Clunk! My jaw hits the floor. This a first release? Man, this band is one mean-ass fucker. Dark, German, bottom-heavy black metal that veers into grindcore. Lyrics sung in German with provided English translations shows that this band is a notch above the norm. The lyrics are more in the style of crust with their socio-political lyrics. The lyrical writing style is similar to Discharge with the way they phrase their lyrics. I saw a really bad black metal band this weekend and it seemed like all their songs were over five minutes. It was draining getting through their set. This band barely clocks any of their songs over three minutes. That’s just about right. It’s not a chore getting through this full length. –don (Crimes Against Humanity)

The Punk Terrorist Anthology Vol. 1: CD
I really don’t remember too much about this band. I know there were two bands with the name Nausea around the same period of the late ‘80s to early ‘90s. This was the East Coast band that had more notoriety and the other was based around Los Angeles. I know I have the Lie Cycle 7” but it has to be over ten years since I listened to that. I guess it didn’t grab me on the first listen and got filed away. But after all this time, this does sound good to me: early crust that is heavily influenced by the Amebix. It’s uncanny how much they sound like the Amebix on many of the songs. The additional female singer does change things up. Musically, they are interesting and shows that you can have musical abilities and still play punk. The songs are dark and ominous yet delivered with a precise dirge. The guitars are the centerpiece of the audio image. The drums slap back and forth with a rhythmic, driving force while the bass holds together the mood. No wonder I see so many patches of this band all around. I guess I just wasn’t attentive enough to get it the first time. –don (Alternative Tentacles)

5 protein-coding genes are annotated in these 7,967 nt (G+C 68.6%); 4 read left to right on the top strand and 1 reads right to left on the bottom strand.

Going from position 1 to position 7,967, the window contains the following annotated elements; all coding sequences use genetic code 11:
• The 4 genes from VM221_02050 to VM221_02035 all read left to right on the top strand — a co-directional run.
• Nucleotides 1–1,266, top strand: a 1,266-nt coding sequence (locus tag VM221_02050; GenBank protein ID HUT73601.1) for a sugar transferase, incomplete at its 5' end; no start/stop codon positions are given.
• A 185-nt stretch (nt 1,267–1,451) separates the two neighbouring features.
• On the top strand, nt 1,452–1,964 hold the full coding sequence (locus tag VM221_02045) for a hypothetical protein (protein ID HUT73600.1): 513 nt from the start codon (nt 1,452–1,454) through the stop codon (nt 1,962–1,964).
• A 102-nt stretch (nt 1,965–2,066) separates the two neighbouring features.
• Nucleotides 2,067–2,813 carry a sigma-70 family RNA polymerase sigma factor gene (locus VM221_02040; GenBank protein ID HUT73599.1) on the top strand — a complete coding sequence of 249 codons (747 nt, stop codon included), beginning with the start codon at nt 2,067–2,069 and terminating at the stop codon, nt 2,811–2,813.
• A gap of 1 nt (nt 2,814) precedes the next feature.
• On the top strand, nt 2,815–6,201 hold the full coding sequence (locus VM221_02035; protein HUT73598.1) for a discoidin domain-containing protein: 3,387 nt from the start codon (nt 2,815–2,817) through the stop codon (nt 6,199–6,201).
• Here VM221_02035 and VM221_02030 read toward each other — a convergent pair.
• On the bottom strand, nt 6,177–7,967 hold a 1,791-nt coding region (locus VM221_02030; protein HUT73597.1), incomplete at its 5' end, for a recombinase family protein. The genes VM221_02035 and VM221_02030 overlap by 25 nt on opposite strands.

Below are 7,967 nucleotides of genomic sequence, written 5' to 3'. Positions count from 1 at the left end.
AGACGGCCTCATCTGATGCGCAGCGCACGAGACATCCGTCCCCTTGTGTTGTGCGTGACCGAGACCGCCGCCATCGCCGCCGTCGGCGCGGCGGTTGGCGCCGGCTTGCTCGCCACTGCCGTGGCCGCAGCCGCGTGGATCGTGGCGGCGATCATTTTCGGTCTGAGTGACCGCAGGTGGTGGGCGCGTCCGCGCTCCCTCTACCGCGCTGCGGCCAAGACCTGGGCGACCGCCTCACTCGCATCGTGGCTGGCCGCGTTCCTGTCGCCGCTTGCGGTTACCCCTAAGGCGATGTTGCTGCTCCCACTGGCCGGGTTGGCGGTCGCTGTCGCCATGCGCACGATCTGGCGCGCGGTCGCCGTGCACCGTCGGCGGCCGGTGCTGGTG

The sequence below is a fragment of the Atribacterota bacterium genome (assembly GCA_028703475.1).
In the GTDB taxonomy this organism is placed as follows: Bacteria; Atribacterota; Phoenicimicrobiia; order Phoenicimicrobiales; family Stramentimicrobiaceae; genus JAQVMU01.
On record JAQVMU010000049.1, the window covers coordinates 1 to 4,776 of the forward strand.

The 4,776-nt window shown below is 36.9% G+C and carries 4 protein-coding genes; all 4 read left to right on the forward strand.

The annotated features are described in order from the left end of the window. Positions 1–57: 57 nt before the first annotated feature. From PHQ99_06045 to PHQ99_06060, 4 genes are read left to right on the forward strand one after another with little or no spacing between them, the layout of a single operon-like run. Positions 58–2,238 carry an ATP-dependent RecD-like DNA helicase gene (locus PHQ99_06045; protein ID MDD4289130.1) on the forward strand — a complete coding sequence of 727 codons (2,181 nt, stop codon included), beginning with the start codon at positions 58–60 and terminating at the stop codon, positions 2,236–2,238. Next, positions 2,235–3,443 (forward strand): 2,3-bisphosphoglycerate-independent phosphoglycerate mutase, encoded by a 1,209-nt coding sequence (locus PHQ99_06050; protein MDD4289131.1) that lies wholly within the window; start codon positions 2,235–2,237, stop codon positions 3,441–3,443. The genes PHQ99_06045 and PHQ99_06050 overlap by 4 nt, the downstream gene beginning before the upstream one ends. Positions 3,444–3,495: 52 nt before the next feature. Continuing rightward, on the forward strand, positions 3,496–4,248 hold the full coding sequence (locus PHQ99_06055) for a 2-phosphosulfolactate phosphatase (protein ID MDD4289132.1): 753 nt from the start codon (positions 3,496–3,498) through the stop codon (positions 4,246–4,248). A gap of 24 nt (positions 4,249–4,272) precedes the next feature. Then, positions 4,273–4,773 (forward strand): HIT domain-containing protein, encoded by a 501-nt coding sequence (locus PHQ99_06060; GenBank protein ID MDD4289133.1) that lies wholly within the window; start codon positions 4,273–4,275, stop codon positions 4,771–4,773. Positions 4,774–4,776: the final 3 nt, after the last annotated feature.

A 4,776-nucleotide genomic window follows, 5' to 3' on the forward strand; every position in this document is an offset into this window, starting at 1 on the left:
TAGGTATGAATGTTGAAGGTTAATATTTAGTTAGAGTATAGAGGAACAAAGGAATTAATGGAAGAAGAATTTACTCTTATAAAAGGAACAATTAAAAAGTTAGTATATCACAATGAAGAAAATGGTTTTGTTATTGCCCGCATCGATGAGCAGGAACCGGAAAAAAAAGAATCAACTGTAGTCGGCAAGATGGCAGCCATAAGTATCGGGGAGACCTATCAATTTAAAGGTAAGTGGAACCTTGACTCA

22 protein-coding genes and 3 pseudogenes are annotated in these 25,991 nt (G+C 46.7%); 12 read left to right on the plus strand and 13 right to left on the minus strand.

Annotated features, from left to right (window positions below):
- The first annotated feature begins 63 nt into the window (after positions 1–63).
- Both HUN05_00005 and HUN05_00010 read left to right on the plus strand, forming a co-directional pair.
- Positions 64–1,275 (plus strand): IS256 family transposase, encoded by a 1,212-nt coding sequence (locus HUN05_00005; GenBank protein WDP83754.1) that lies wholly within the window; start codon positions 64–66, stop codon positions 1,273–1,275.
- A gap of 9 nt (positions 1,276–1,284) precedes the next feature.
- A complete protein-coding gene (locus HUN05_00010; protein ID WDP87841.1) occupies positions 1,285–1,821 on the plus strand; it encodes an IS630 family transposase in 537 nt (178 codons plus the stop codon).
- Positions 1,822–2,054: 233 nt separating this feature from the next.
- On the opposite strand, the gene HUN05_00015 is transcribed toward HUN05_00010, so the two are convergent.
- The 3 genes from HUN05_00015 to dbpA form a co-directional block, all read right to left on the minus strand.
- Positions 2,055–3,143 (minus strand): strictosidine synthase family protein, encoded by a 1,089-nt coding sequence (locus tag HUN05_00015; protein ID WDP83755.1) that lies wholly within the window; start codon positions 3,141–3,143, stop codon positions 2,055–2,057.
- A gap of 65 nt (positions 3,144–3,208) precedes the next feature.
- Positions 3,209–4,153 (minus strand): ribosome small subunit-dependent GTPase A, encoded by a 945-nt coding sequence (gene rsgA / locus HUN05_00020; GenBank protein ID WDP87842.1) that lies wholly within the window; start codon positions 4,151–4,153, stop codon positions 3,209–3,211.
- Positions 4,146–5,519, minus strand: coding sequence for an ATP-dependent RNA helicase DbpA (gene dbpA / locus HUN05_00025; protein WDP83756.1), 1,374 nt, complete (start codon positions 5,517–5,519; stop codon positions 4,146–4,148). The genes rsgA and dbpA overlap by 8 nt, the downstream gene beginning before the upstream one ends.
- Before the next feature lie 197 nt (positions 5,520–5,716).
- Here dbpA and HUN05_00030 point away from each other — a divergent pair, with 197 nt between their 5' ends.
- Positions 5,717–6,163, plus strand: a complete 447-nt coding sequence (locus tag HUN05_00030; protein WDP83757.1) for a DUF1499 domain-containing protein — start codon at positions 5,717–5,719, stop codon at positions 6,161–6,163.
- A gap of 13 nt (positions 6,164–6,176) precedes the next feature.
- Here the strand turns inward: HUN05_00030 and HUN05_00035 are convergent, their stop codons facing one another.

Drunk Mambo Outtakes: 7”
Not to be confused with the old San Francisco band, these Mutants hailed from Finland and apparently specialized in organ-and-sax-fueled surf instrumental type stuff. They weren’t bad at what they did, either. –jimmy (Wanton)